The cost of a college education has soared far in excess of the cost of health care. This is in spite of -- or, more accurately, because of -- massive government involvement in subsidizing and running schools. . . Doing more of the same isn't a realistic answer. America is in the midst of what University of Tennessee Prof. Glenn Reynolds calls the "higher education bubble." As with the housing bubble, cheap credit is the primary culprit in inflating the price of schooling. Federal student loans subsidized by taxpayers have made learning more expensive, not more affordable.
The Cato Institute's Neal McCluskey estimates federal student aid increased by 372 percent between 1985 and 2010, from just under $30 billion to almost $140 billion. To put it another way, as Mr. McCluskey explains, "Taxpayer-funded outlays per degree rose from $58,755 in 1985 to $78,347 in 2010." This flow of cheap money corresponded with rapid growth in tuition at rates well above average inflation. Mr. Reynolds reports that college tuition grew at almost 7.5 percent annually between 1980 and 2010, when average inflation was 3.8 percent. At less than 6 percent annually, even health care costs grew at a slower rate than the university tab.
Young people aren't getting much in exchange for this huge outlay. While enrollment has increased, completion rates remain dismal. Barely a third of students complete their degrees in four years, and less than 60 percent earn their degree in six years, according to Mr. McCluskey. That means at least two out of five enrollees don't finish and fail to reap the benefits of a post-high-school education. Even those who complete their programs of study and are fortunate enough to find employment find that in one out of three cases, their degree isn't required for their work.
Earlier, I wrote about how exponentially growing student loans are driving up tuition and creating a demographic time bomb as well as a higher-education bubble that could explode in taxpayers' faces.
As college costs and student loan debt soar (partly due to opulent university spending) and unemployment rises, young college graduates, crushed by student loan debt, are deciding not to have kids, resulting in demographic decline among the educated in America. In recent years, student loan debt has skyrocketed from $100 billion to nearly $1 trillion, creating a potential debt bomb for the American economy.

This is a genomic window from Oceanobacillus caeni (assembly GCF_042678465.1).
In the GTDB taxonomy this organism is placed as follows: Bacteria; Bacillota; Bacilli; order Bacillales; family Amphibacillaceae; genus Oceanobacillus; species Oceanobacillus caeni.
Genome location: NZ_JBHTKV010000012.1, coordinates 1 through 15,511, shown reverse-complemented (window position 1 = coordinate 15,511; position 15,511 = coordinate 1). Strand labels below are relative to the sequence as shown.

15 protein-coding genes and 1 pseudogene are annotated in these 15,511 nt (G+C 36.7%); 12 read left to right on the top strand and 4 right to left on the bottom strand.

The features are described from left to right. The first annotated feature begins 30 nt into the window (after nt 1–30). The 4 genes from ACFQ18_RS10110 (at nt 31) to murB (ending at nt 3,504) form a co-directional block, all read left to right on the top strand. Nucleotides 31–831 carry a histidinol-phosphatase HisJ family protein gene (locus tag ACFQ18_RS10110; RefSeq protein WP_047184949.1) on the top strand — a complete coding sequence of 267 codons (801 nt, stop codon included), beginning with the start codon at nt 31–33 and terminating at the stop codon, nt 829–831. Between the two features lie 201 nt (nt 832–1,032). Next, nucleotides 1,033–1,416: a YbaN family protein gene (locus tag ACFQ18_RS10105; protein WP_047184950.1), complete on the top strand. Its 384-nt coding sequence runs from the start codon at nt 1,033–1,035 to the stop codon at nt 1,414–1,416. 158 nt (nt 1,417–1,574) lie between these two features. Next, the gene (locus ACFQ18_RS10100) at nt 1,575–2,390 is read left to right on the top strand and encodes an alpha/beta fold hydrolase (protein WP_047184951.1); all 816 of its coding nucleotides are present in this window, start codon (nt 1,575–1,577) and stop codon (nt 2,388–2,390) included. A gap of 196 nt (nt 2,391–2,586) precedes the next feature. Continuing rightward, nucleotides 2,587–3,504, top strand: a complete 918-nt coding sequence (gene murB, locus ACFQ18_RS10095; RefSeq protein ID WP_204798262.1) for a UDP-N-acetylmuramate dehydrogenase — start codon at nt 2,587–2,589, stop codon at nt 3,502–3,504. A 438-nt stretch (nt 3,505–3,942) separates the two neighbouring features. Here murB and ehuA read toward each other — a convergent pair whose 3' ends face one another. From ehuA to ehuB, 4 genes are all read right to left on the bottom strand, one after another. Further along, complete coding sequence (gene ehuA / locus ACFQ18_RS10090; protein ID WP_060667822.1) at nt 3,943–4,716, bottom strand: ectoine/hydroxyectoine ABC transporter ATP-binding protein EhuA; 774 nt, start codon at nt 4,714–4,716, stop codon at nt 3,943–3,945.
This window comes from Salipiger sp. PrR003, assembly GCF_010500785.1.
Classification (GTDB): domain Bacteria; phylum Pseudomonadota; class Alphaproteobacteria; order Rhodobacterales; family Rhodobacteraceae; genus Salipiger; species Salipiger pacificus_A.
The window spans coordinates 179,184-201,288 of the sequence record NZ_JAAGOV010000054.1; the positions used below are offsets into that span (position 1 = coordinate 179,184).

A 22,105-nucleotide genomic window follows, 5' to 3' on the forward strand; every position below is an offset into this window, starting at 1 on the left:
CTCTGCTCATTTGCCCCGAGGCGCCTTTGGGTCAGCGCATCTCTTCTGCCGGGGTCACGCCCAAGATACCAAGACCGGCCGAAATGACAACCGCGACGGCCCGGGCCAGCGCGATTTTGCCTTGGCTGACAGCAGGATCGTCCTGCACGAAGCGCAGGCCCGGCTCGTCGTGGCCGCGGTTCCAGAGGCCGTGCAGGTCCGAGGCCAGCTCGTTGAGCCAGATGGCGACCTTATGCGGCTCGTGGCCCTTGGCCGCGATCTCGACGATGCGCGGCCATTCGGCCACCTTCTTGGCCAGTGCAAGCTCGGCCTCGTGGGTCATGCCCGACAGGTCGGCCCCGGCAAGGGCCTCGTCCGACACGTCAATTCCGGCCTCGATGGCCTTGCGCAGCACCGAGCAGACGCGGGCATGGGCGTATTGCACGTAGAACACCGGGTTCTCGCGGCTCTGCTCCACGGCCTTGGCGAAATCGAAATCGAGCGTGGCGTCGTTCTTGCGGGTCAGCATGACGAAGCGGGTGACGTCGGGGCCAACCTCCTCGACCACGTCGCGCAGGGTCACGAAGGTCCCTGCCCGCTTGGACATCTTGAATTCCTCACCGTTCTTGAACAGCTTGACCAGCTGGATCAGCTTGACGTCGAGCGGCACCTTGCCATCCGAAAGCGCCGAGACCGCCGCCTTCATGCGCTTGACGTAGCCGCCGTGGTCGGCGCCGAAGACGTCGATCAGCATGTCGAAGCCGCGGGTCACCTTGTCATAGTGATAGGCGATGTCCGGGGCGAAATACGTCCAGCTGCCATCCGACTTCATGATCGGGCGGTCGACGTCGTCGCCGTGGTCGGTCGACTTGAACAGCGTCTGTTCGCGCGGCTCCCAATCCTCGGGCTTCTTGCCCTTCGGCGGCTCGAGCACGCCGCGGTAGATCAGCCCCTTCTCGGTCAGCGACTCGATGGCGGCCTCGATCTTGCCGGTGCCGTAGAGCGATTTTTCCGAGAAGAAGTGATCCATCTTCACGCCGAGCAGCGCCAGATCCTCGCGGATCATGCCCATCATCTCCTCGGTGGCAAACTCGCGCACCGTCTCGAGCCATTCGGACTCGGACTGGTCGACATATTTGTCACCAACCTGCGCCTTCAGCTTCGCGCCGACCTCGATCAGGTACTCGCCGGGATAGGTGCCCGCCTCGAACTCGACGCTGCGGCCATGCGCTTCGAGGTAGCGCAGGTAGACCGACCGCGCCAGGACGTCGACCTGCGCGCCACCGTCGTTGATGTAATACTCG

France and England now have higher birth rates than America. College-educated people in their 20s are definitely more likely to have kids there. "American fertility is now lower than that of France" and the United Kingdom, notes The Economist, even though American fertility was higher than France or England in 2007.
Why the recent change? Could it be because college graduates in England and France have less student loan debt? Tuition is lower there. Per capita expenditures are lower at their elite schools. France and England spend much less on physical plant for colleges and universities. Faculty salaries don't get as high there.
The buildings at my French-born wife's alma mater don't look very impressive, although she studied and learned a lot there. If a French university outwardly looks more like a high school than a Harvard, that's OK with them. What matters to them is the learning that takes place within, not whether it looks like a college marketer's movie-set image of what a university should look like. French students also study a lot more than American students, so they may be more accustomed to not having spare time (something that may help prepare them to have kids after they graduate, since parents of young children have little free time).
U.S. colleges are borrowing lots of money for fancy, unnecessary facilities, gambling that they can pay the interest on their increased debt by increasing tuition on future students. This is already resulting in growing numbers of American universities facing "financial trouble," notes The Economist.
As USA Today noted earlier, American college students learn less and less with each passing year, according to recently-released research. "Thirty-six percent" of college students learned little in four years of college, and students now spend "50% less time studying compared with students a few decades ago, the research shows." Thirty-two percent never take "a course in a typical semester where they read more than 40 pages per week." Less time spent studying gives students more time to work to pay their inflated tuition.
Actions by the Obama administration have increased college costs and driven up tuition. The administration has also discouraged vocational training needed for high-paid, skilled manufacturing work, contributing to a severe shortage of skilled factory workers -- thus making it harder for factories to expand their operations and hire workers, including the unskilled workers among whom unemployment remains highest.
Countries' success has little to do with how many of their citizens graduate from college. As Washington Post economics columnist Robert Samuelson notes, "Some robust economies have workforces with a much smaller share of college degree-holders than the United States." Tuition in American universities has also been driven up by the cost of administrative bloat, such as the growth of a vast and costly "diversity machine" in college administrations, and red tape that results in some colleges having more administrators than teachers.